White rhino conservation project attempts paradigm shift by including local community

By Ryan Truscott

  • A project to reintroduce white rhinos in western Zimbabwe has been launched for the first time on community-owned land.
  • Two rhinos have so far been released in a small sanctuary comprising grazing land voluntarily donated by villages located near the southern boundary of Hwange National Park.
  • A key pillar of the rhino protection strategy has been to recruit scouts from the local community and compensate them fairly.
  • As it grows, it’s hoped the sanctuary will raise tourism dollars for community development, and also create a buffer zone to protect farmers’ crops and livestock from Hwange’s elephants, lions and hyenas.

TSHOLOTSHO, Zimbabwe – Two men crouch beside a pile of rhino dung, using their bare hands to break apart the drying lumps to search for the remnants of the animal’s last meal.

“There are some nice thick grasses in here,” says Daniel Terblanche, recording his observations on his phone camera and then sending the video clip to a wildlife vet in Zimbabwe’s resort city of Victoria Falls, more than 200 kilometers (124 miles) to the north.

“Cool, mission accomplished,” he says to his companion, Bokani Mpofu.

Dung analysis is one of the less glamorous tasks that are part of the job of the “Cobras”, a crack anti-poaching unit recently formed to protect what will soon be a new population of white rhinos (Ceratotherium simum) released for the first time in Zimbabwe into a 200-hectare (494-acre) wholly community-owned area. Terblanche, a British army veteran, recruited and trained the Cobras; Mpofu is one of them.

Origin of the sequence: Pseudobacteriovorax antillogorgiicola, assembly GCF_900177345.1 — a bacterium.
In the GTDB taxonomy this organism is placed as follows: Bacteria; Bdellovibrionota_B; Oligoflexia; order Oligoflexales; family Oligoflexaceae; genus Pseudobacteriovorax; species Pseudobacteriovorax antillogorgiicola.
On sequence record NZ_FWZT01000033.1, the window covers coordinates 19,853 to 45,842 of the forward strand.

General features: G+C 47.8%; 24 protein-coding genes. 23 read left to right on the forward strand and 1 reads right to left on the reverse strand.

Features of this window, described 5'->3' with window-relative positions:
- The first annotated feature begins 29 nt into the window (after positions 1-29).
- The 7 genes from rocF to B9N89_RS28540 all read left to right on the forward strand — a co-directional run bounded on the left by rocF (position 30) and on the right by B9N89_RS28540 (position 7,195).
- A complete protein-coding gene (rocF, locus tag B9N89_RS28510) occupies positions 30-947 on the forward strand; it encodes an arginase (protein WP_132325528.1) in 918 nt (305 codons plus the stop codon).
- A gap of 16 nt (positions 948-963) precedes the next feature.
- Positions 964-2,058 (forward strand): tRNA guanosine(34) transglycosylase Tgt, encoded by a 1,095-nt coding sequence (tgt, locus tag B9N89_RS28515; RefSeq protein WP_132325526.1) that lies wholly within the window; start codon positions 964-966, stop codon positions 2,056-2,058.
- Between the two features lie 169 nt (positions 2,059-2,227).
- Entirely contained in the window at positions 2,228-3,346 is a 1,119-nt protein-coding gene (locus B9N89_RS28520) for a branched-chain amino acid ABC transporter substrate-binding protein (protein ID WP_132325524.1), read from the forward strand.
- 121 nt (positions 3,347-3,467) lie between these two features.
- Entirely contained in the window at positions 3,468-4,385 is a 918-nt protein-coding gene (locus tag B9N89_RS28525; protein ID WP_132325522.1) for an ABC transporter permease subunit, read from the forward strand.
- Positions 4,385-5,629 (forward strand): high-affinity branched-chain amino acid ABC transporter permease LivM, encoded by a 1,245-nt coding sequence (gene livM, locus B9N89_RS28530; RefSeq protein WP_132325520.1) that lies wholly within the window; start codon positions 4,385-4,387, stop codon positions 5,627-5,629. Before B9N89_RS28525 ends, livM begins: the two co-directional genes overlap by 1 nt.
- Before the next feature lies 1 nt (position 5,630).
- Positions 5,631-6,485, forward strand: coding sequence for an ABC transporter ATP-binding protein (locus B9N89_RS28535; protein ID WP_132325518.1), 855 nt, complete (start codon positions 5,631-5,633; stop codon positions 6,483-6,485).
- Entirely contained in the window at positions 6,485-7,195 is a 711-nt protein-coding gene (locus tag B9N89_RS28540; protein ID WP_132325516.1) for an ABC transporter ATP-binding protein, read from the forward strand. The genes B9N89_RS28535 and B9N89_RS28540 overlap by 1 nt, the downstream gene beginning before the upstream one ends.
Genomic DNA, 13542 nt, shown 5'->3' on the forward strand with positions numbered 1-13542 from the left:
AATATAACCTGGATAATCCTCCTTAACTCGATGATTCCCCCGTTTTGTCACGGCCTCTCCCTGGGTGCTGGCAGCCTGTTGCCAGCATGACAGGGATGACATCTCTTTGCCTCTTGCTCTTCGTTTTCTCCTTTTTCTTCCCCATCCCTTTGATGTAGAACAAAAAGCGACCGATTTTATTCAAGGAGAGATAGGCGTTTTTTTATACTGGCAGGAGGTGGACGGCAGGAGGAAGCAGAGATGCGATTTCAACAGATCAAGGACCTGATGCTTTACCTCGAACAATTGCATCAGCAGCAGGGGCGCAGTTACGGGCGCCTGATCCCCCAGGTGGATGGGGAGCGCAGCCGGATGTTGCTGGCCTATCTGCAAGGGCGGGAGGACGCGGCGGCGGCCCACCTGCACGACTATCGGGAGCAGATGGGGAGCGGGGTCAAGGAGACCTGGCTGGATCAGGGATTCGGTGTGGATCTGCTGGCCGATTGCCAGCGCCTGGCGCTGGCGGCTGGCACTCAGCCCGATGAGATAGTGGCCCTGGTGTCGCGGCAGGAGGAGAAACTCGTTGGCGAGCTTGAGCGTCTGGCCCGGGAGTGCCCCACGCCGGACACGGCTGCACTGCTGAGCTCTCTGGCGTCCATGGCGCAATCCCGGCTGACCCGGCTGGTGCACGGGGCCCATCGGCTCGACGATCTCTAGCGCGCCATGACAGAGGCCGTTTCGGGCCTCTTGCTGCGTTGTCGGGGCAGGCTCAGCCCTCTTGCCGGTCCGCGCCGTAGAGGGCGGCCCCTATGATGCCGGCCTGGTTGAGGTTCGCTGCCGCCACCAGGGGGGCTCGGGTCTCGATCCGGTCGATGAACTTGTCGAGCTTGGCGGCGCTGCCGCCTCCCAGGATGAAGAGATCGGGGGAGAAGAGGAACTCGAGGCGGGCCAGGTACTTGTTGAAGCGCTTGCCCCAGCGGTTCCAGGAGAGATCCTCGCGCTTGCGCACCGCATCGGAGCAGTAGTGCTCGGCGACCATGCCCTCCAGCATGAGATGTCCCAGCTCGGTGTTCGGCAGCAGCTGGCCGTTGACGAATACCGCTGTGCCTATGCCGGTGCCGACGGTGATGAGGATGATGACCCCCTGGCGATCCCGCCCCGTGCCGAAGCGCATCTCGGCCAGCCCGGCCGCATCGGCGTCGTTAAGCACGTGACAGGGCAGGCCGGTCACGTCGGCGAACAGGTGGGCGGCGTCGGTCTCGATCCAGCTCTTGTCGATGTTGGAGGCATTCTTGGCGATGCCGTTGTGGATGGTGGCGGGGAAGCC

Daniel Terblanche, right, and Bokani Mpofu examine rhino dung
Daniel Terblanche, right, and Bokani Mpofu examine rhino dung to check whether the rhinos are adapting to eating grasses in their new home. Image by Ryan Truscott for Mongabay.

The grass in this particular dollop of dung includes couch grass (Cynodon dactylon), a native green species that grows ankle-high among the golden grasses that sway beneath the camel thorn and leadwood trees. It is encouraging. It shows that the first two rhinos are adapting to their new habitat, which lies more than 700 kilometers (435 miles) from their previous one on the privately-owned Malilangwe Wildlife Reserve in the opposite corner of Zimbabwe.